'Blade Runner' triumphs over adversity in sports
“Disability is a perception, which exists only in the mind.”
The words of Paralympics sprinter and long jumper Scout Bassett, who was in Shanghai this week as an American sports envoy, come from the heart. They are meant to inspire people with disabilities to challenge life to the fullest of their potential.
Bassett, 29, who is of Chinese origin, gave talks earlier this week at the Shanghai International Studies University Affiliated High School and the Shanghai No. 3 Girls’ High School. Before departing, she also met several visually impaired runners.
Bassett was born Zhu Fuzhen in Nanjing but abandoned as an infant after she lost her right leg in a chemical fire. After seven years in a government-run orphanage, she was adopted by an American couple from the state of Michigan in 1995.
Sports provided a way out of the despair that often dogs the disabled. She started in competitive track and field events about eight years ago. She participated in the 2016 Rio Paralympic Games and went on to win bronze in the women’s 100-meter and long jump last year at the World Championships.
“As I grew up, I always wanted to be involved in sports and become an athlete,” Bassett told Shanghai Daily. “It’s very challenging to try to do sports with a disability, mostly because it was hard for people to be inclusive with me. I wasn’t always welcomed to compete or play in games.”
Sidelined, she spent her younger years feeling useless and lost.
“As a result, I grew up believing that people with disabilities were worthless,” said Bassett.
That all changed when she was 14. Bassett was introduced to the Challenged Athletes Foundation and received a carbon-fiber running blade that changed her life.
“I could run for the first time in my life,” she said. “I became a young woman with confidence and a self-belief that I could do anything.”
Bassett set her sights on the Paralympics when she was a sophomore at University of California at Los Angeles. She didn’t qualify for the 2012 games but managed to join the US Paralympic Team in 2016, thanks to sheer hard work and perseverance. She finished fifth in the 100-meter final in Rio.
In 2015, Bassett began training with American coach Tonie Campbell, who was the 1988 Olympic bronze medalist in the 110-meter hurdles. As the current world record holder in the 400-meter and the American record holder in the 100-meter and 200-meter, Bassett is now aiming for a podium finish at her third Paralympic Games in Tokyo in two years’ time.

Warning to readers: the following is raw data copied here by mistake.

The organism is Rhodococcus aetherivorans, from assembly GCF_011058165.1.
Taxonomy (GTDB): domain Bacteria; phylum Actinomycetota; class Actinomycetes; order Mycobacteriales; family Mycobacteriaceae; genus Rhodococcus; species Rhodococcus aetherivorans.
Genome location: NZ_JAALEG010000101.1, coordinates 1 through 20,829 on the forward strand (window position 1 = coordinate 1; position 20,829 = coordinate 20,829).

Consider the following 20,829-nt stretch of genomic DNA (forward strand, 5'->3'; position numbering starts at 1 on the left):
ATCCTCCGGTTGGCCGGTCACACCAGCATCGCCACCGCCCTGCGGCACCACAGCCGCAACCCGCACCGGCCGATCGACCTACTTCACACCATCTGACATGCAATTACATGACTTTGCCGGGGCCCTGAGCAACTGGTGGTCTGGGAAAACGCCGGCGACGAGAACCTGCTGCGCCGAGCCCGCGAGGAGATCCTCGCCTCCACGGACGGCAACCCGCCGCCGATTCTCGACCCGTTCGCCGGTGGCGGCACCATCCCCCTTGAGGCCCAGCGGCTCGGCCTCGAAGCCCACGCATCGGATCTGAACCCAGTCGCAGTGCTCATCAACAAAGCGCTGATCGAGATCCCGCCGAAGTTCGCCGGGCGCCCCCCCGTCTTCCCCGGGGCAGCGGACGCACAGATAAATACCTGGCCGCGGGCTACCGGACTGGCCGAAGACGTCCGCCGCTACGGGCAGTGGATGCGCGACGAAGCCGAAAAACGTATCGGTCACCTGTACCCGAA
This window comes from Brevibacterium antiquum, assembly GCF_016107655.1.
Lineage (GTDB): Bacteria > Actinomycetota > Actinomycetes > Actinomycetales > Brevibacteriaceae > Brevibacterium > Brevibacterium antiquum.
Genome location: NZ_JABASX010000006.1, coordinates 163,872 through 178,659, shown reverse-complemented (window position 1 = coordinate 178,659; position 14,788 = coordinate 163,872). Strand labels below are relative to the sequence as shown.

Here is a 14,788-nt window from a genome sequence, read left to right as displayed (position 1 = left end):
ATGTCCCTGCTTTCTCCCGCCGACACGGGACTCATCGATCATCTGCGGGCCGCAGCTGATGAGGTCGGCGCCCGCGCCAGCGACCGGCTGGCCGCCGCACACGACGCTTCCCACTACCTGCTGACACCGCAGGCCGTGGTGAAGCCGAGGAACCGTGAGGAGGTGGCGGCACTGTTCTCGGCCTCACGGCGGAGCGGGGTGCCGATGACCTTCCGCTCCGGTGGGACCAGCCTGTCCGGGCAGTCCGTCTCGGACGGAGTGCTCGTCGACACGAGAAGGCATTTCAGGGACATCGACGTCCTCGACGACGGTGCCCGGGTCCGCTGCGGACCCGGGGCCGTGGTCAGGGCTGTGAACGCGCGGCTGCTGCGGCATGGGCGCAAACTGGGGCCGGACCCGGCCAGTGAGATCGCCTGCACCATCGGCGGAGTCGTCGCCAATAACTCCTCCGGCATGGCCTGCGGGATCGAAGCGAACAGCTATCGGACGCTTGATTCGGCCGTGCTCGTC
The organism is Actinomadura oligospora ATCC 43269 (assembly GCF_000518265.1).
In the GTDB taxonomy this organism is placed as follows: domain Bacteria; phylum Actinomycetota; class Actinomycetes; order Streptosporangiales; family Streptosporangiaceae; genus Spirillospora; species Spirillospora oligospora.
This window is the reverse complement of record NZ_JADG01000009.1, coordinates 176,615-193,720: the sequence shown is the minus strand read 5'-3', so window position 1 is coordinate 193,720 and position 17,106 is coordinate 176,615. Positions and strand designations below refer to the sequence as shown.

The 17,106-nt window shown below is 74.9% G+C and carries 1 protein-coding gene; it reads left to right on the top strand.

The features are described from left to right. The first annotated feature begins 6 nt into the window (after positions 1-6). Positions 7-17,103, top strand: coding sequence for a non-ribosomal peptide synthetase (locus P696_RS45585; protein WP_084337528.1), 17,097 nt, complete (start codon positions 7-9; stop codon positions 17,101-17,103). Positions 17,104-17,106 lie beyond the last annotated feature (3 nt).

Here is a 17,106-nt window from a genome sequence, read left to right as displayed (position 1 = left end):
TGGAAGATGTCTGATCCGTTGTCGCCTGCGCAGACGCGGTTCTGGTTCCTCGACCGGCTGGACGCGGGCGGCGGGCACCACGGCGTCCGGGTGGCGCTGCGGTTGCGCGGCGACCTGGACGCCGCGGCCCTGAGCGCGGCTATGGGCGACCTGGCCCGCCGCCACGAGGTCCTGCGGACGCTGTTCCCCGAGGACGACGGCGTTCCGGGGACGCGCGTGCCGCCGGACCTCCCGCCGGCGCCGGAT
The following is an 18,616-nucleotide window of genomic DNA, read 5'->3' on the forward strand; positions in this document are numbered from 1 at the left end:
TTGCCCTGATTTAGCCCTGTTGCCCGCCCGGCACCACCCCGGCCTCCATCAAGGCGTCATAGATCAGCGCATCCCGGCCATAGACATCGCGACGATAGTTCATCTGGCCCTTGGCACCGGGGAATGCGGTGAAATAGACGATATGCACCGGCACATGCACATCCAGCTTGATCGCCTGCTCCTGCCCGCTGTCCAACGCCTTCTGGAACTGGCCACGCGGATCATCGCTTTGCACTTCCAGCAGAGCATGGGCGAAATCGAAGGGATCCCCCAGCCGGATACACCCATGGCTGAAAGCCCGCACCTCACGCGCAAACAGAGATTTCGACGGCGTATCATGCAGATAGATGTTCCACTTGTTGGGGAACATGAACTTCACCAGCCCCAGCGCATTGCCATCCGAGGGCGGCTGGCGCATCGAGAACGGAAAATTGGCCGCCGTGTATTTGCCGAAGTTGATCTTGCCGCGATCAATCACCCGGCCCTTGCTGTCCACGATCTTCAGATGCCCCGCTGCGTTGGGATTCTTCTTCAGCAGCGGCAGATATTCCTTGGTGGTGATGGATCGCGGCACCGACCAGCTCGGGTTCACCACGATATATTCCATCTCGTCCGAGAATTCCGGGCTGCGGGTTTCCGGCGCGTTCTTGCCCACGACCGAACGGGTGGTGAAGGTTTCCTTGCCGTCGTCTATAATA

“Training for five to seven hours a day, six days a week is demanding and sometimes painful,” she said. “But when I’m reminded of my goals, I stay focused.”
In 2016, she visited the Nanjing orphanage where she grew up, though it had moved to a new location. She met two veteran employees who still remembered her.
“They finally recognized me, but it took them a while because I was pale as a child and now my skin is tanned due to all the outdoor training,” said Bassett.
The visit was an emotional one.
“It’s always challenging to go back to a place that doesn’t conjure up the happiest of memories,” she said. “But I’m happy I made the trip because it was very healing for me. I realized that my life had sort of come full circle. I have achieved pretty much all of my dreams, and I’m living a life that I could have never imaged. I wasn’t okay then, but I’m okay now.”
Bassett said she has no negative feelings toward her biological parents, though she doesn’t know their whereabouts or circumstances.
“I hope that no matter where they are, they would be very proud of who I am and what I have done with my life,” she said. “I’m proud to have been born Chinese. In our sport, you don’t see many Asian runners. For me, it’s important to represent Asian women athletes.”
Most of all, she is determined not to let the perceptions of other people to define who she is.
“I still face difficulties, not necessarily physical,” she said. “It’s more about having the mental strength to overcome setbacks. My coach is a huge inspiration for me. My passion now is to help people with physical challenges — help them gain access to adaptable equipment they need to be active and even get involved in sport.”
She added, “People with disabilities need to be recognized and valued. They need to be seen as worthy members of society. They have contributions to make. We just have to give them the opportunity.”